Due to the smooth nature of present-day landing sites (mainly due to engineering constraints), MER images often contain regions with homogeneous texture containing only sparse features. This not only complicates obtaining accurate stereo matching results but also prevents the retrieval of a dense disparity map without additional manual measurements being involved (Shin and Muller, 2009). Furthermore, it is hardly expected that a data consumer who does not have expert knowledge about the stereo matching process can choose an appropriate matching algorithm and set appropriate parameter values to produce acceptable quality of a 3D model from a stereo image. Therefore, it is necessary to provide a lightweight rendering method that can display a stereo pair with 3D effect more effortlessly. To address this, JPL developed a JAVA based stereo rendering engine (called JADIS) and introduced some simple applications, which directly visualise a stereo image using a 3D stereo display without a 3D model (Deen and Lorre, 2005). JADIS was published as Open Source, and from this starting point the stereo workstation tool was developed.
JADIS inherits its platform independent characteristics from its constituent language, JAVA (Pariser and Deen, 2009). Also, JADIS is designed to automatically select an appropriate stereo rendering mode according to the graphics card configuration, e.g. quad-buffer rendering mode or anaglyph mode. To bring this functionality to the European space community, MSSL has developed a platform-independent stereo application that combines some of the practical stereo tools (e.g. stereo matcher and triangulation) with JPL's stereo visualisation library.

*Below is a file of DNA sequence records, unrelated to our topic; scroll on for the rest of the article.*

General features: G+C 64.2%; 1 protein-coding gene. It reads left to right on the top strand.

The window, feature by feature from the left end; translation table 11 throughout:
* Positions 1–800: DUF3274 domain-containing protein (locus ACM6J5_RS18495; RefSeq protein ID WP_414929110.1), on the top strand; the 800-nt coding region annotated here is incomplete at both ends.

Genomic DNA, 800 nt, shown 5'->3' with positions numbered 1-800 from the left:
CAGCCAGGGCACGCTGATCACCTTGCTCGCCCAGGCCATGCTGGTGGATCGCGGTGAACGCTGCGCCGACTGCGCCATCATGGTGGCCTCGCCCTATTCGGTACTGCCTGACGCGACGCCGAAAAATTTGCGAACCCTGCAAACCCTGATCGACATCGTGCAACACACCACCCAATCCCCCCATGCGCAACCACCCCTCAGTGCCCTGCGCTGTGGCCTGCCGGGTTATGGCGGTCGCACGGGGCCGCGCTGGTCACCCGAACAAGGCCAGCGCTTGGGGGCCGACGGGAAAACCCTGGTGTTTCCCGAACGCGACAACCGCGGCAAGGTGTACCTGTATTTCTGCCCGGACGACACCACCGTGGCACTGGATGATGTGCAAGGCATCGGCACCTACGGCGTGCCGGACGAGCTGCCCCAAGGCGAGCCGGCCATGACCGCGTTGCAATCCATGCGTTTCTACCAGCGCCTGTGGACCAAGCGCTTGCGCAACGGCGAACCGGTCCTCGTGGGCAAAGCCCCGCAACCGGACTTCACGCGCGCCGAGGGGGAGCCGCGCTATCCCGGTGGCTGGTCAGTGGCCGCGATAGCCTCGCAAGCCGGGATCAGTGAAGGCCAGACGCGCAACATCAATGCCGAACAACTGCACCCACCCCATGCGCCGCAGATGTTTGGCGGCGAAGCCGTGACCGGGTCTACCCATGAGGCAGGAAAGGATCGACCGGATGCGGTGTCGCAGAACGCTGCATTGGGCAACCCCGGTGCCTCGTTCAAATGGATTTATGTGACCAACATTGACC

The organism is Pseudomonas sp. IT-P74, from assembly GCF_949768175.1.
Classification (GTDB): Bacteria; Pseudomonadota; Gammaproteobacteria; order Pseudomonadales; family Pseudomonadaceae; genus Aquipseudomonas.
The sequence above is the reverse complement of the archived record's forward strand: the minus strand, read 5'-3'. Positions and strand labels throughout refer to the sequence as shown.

In summary, we have achieved three main goals in this task, namely:
- Development of a stereo image processing and visualisation tool (called StereoWS) using JPL JADIS library
- Modification of an existing orbital processing chain (e.g. ALSC) for close-range stereo imagery and integrating the result into StereoWS
- Preparing a platform-independent and web-environment friendly stereo processing software tool (i.e. StView) for future use within ProGIS and ProVIP
A sample set of screenshots are shown below, the main control window (Figure 8) and the auxiliary windows which can be displayed (Figure 9).
The stereo workstation tool also includes the UCL Gotcha matcher, which, although slow, produces very high quality results. Examples of the parameter setting and progress matcher are shown in Figure 10 .

Figure 8: StereoWS: Main control window (left) and stereo view window (right)

Figure 9 Auxiliary viewers: a) navigation viewer
b) disparity map viewer c) tiepoint info viewer

Figure 10 Parameter setting and progress monitoring windows:
a) ALSC parameter setting and ALSC progress monitoring window
b) GOTCHA parameter setting and progress monitoring window
c) 3D reconstruction parameter setting window